I live in a community with some extremely cloistered children, some of whom are not allowed to play in the front yard because of the feeling that they are under imminent threat from “predators.” After carefully considering the *actual risks* I think cloistering one’s children in our community is just ridiculous.

    I’m proud to buck the trend, and my dearest hope is that other parents will let their children be themselves, to explore and learn on their own just as we did as children, so that my kids will have others to play with and learn with in the community. It’s just difficult for the other parents to see past all of the “scary” stuff that gets played out in the media, and the (completely wrong) feeling that there are predators lurking around every corner. To my mind, it’s almost a form of narcissism…. “My child is so fantastic/cute/special that everyone WANTS HIM!”… wrong…..

  11. Thomas B. February 1, 2015 at 8:53 pm #

    Way back in the 1960s and 70s, sure, you could easily let your kids “run free”… but, that was 50 years ago.
    Times have changed, and although it was much safer and smaller world back then, too.
    Nowadays with regular kidnappings, child rape, bullying, it simply isn’t a smart, intelligent thing to do.
    As a parent you KNOW your primary task is to keep your child(ren) safe and sound.
    Unless it’s a few houses away or across the street, it’s just simply a bad idea.
    I hope something happens to those precious babies of yours so that you get the “wake-up call” you so desperately need with this “free-range” parenting phase you’re going through.
    Oh, and FYI, your kids aren’t poultry, either. It’s not “free-range”, it’s lazy parenting.

  12. Beth February 1, 2015 at 9:21 pm #

    @Thomas B, you know that crime (all crime, not just crimes against children) is at 1960’s levels right now, according to the FBI…right?

    And do you put your kids in the car? Because that’s a huge risk and it’s how most children get hurt and/or killed. So, since it’s your “primary task to keep your child(ren) safe and sound”, I’m guessing you walk everywhere. And if you don’t, then you have no right to tell anyone how to raise their children.

  13. ChicagoDad February 1, 2015 at 10:20 pm #

    Thomas B,
    Thanks for sharing your thoughts. Take a look around this site and read some of the archives–you might find some things that get you thinking.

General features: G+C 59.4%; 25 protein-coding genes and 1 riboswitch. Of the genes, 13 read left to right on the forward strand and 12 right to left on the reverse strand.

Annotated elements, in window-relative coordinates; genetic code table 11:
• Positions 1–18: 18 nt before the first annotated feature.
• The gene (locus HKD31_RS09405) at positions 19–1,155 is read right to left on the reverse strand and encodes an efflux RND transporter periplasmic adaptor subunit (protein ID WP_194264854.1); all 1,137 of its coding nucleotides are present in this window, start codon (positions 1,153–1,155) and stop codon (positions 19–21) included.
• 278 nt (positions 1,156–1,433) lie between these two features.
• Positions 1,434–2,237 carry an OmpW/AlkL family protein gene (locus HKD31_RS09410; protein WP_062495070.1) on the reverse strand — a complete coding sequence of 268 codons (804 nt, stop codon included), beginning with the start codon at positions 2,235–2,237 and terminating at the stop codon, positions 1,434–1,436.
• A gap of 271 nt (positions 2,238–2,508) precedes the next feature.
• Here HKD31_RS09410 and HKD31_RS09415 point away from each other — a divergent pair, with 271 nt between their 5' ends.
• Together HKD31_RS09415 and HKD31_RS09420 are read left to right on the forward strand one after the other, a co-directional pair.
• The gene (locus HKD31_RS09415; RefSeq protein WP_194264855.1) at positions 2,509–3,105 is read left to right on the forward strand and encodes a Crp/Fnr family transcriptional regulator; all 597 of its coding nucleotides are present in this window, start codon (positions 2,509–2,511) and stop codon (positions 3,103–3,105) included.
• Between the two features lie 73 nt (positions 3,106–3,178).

I disagree with you, though, because as a parent my primary task is to raise my children to be capable, resourceful, self-sufficient and moral adults. Part of that job is keeping them safe, and part of it is fostering their skills and instincts to keep themselves safe. And I’ll tell you, it is hard work!

    When you teach your kids how to cook a meal, it takes twice as long and makes twice the mess as just doing it yourself. The same principle applies to teaching them to thrive out in the world. It is easier, faster and less messy to just “keep them safe”, teaching them to be safe is harder at first, but gets easier as their skills develop.

    I knew kids who were taught to swim when their dads pushed them into the lake–that’s not free range, it’s irresponsible and it’s not what the articles on this site are about. There’s a difference between letting kids run wild, and empowering them to be independent and responsible. Don’t push kids into the lake unprepared, but don’t keep them out of the water either. Teach them to swim, and let them swim.

  14. JKP February 2, 2015 at 12:31 am #

    Why do people who have obviously not read anything on this topic come to this site to spout their ignorance? I wish new posters had to pass through a brief quiz with questions like “True or False: Rates of kidnapping, murder, and all crime in general is lower than it has been in 50 years.” “True or False: Children are more at risk of being abducted or molested by people they know than by strangers.” etc… Then if they pass the quiz demonstrating that they actually understand the facts, then they can post. Otherwise they are redirected to an FAQ to read first. Maybe that would force people to actually educate themselves on the topic before discussing it.

  15. sexhysteria February 2, 2015 at 3:58 am #

    @Thomas B. “I hope something happens to those precious babies of yours so that you get the “wake-up call” you so desperately need…”

    You hope something happens to those precious babies???

  16. MichaelF February 2, 2015 at 8:05 am #

    “Times have changed, and although it was much safer and smaller world back then, too.”